This has been a big issue as many people who are huge fans of the novels perhaps would expect the same level of detail in the play. When going to purchase the play myself I was wondering through Waterstones, when I saw a man with two young boys put a copy of the play back. He then asked me if I had seen the ‘book version’ of the play and became confused when I explained that there is not one. This struck a chord with me and made me worry that those who did not expect a play, would not enjoy or give it a go.

To read in a play format is very different to reading a novel, it is mostly set out in speech and has short scenes instead of long paragraphs. This to me is effective in Harry Potter as readers were immediately transported back into the land of wizards. “A busy and crowded station, full of people trying to get somewhere. Amongst the hustle and bustle, two large cages rattle on top of two laden trolleys.” For those seasoned Harry Potter fans we are instantly transported to platform nine and three quarters, and in terms of the play the scene is set in an effective way, as it creates the scene of a busy train station.

Focusing on Albus, the son of Harry Potter, the young boy struggles with living up to his fathers heroic reputation, the fact that he has been sorted into Slytherin, and feels like the outsider of his family.He struggles to fit in at Hogwarts and quickly becomes best friends with Scorpius; a Malfoy and rumoured son of the notorious Voldermort. Upon hearing that his dad let Cedric Diggory die, Albus convinces Scorpius to help him use a stolen Time Turner, which creates disastrous consequences and endangers everyone’s life as they know it, threatening to wipe it out completely.

The great elements about the play was the way that magic was written into the play. Something that would be fascinating to see when the play comes to life on stage. Several spells are used, such as the patronus charm, which creates real life animals on stage. There are talking books, characters jumping from one place to another, charms and epic fights between wizards. Although the stage directions did not say how these spells would be performed on stage it is made clear that this would be done and it would be eye-catching. This has transcended in the live stage play with reviews describing the on stage magic. Susannah Clap from The Guardian states: “Under Tiffany’s direction the spell-binding is utterly theatrical, drawing on sleight of hand and Victorian iions. There are engulfing transformations but also small moments of complete simplicity: Halloween lanterns propel themselves through the darkness; in one brilliantly quick flip of costume, kids in mufti become Hogwarts pupils.”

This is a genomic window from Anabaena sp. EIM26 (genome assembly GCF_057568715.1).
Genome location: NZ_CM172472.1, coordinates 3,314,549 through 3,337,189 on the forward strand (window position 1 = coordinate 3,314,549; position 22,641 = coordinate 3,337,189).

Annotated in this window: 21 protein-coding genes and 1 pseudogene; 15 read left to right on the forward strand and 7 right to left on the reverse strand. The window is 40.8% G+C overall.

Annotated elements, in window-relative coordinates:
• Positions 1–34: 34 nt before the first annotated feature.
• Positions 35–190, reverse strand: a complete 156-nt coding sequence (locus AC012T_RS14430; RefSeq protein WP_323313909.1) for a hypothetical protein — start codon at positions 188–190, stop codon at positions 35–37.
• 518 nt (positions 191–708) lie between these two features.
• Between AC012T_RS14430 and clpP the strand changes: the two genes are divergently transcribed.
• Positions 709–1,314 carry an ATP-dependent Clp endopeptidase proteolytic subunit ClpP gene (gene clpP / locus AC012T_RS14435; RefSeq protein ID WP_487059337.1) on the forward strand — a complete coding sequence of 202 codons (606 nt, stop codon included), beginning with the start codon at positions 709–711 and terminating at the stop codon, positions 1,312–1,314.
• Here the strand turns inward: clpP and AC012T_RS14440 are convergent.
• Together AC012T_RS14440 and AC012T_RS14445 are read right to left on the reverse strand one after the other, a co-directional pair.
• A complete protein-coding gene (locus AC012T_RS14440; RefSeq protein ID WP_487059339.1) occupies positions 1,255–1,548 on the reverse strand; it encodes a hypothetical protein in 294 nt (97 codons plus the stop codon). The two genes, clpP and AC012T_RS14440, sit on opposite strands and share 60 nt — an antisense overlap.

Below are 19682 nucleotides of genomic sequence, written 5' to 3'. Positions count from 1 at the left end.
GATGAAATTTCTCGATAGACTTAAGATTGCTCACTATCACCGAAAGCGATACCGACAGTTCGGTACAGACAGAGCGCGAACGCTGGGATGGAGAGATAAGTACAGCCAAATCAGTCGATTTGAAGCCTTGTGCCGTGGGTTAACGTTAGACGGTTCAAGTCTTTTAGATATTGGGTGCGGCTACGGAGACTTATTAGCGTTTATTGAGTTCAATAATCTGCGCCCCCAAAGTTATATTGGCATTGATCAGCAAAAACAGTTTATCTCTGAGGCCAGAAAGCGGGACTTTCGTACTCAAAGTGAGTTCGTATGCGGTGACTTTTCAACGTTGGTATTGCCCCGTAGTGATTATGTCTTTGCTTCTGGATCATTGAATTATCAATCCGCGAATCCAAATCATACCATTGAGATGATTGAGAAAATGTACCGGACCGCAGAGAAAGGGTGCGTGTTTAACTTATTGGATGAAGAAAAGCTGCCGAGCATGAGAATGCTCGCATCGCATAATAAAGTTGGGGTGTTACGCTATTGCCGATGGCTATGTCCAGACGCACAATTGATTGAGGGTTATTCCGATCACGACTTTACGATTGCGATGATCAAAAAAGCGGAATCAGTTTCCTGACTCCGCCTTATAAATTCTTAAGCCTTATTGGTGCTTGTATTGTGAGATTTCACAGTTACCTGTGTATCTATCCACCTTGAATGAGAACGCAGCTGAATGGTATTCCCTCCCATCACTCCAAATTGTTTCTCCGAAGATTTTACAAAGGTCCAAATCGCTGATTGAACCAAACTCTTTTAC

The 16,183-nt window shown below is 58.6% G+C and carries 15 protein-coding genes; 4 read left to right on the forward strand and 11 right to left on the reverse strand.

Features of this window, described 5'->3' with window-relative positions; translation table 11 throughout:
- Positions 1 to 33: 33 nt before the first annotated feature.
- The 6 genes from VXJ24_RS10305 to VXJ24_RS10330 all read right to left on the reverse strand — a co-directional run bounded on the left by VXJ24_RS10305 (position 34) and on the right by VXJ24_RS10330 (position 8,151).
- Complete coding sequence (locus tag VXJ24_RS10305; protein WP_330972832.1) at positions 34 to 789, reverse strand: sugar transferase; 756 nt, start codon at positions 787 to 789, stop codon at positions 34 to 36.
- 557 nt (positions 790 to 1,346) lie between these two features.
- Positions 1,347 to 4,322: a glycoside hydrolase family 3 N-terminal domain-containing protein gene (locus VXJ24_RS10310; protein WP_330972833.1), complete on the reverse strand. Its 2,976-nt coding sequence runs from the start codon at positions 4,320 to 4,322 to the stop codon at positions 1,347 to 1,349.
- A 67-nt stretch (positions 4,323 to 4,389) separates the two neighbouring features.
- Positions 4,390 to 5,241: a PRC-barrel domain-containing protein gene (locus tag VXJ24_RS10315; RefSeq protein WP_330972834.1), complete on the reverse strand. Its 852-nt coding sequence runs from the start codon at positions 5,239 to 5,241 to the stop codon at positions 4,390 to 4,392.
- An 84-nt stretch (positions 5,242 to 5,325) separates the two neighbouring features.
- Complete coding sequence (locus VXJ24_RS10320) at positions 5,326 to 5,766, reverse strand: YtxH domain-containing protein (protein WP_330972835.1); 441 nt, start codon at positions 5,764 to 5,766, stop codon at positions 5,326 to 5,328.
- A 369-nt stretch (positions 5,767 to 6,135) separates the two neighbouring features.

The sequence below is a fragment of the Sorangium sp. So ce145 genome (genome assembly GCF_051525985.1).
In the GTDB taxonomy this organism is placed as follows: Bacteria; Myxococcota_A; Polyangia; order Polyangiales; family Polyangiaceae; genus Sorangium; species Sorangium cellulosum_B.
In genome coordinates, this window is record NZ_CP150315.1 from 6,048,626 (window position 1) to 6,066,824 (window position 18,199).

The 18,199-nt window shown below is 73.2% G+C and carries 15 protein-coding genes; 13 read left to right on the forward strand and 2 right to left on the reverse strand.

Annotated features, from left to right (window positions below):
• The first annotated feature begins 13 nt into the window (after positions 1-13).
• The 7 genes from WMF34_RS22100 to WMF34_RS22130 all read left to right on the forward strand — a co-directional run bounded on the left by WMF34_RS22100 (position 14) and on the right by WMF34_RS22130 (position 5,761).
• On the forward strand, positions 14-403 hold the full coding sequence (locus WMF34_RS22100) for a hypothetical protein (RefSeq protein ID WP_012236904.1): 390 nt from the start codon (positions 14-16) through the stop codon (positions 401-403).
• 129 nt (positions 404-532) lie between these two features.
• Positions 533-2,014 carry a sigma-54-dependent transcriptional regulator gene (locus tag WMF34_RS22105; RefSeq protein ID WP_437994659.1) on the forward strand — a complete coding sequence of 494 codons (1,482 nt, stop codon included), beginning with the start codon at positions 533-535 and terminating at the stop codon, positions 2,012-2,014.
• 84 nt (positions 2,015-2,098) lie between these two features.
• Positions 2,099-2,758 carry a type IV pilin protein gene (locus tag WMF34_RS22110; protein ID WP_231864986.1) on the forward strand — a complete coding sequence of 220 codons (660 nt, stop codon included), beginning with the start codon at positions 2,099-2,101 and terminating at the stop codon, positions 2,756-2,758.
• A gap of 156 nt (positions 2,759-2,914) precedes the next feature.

One captivating theme, and what the majority of act one seems to focus on is the growth sand strength of the friendship between Albus and Scorpius. To me, their friendship drives the play. According to the outside world the two should not get along because of who they are: a Potter and a Malfoy, but their innocence and the way they ignore the stigma attached to their names highlights a key theme of the play which i believe to be, the innocence of children and their views of the outside world.  What is also comforting about the boys friendship is that it echoes the strength of the friendship which Ron, Hermione and Harry built throughout the original series of books. As many people reading the play, this could perhaps give them the same feelings as they had when remembering reading the original Harry Potter series and create the same sense of magic and atmosphere to the reader.

Simple child-like language is used to discuss major problems with each other and they help each other through and it is clear that they address the world from a untainted view, and believe that situations can be fixed simply. One instance of this proves to be a major catalyst for the rest of the play. When Albus overhears that a Time Turner still exists  he resolves to fix it and states: “my father couldn’t save him-we can. We’re going to use a Time-Turner. We’re going to bring it back.” In this sentence it is clear that Albus believes that a situation can be fixed clearly and is a clear expression of a theme that runs throughout the play,which is children trying to live in their parent’s shadows, and struggling to create their own identity.

Overall, the play script is a fast-paced monumental success, as long as readers remember that they are reading a play and try to separate it from the original novels, which to me cannot be beaten! I look forward to one day to see the magic live on stage myself and can’t wait to see the next instalments!


Posted in Book Reviews

The Book Exchange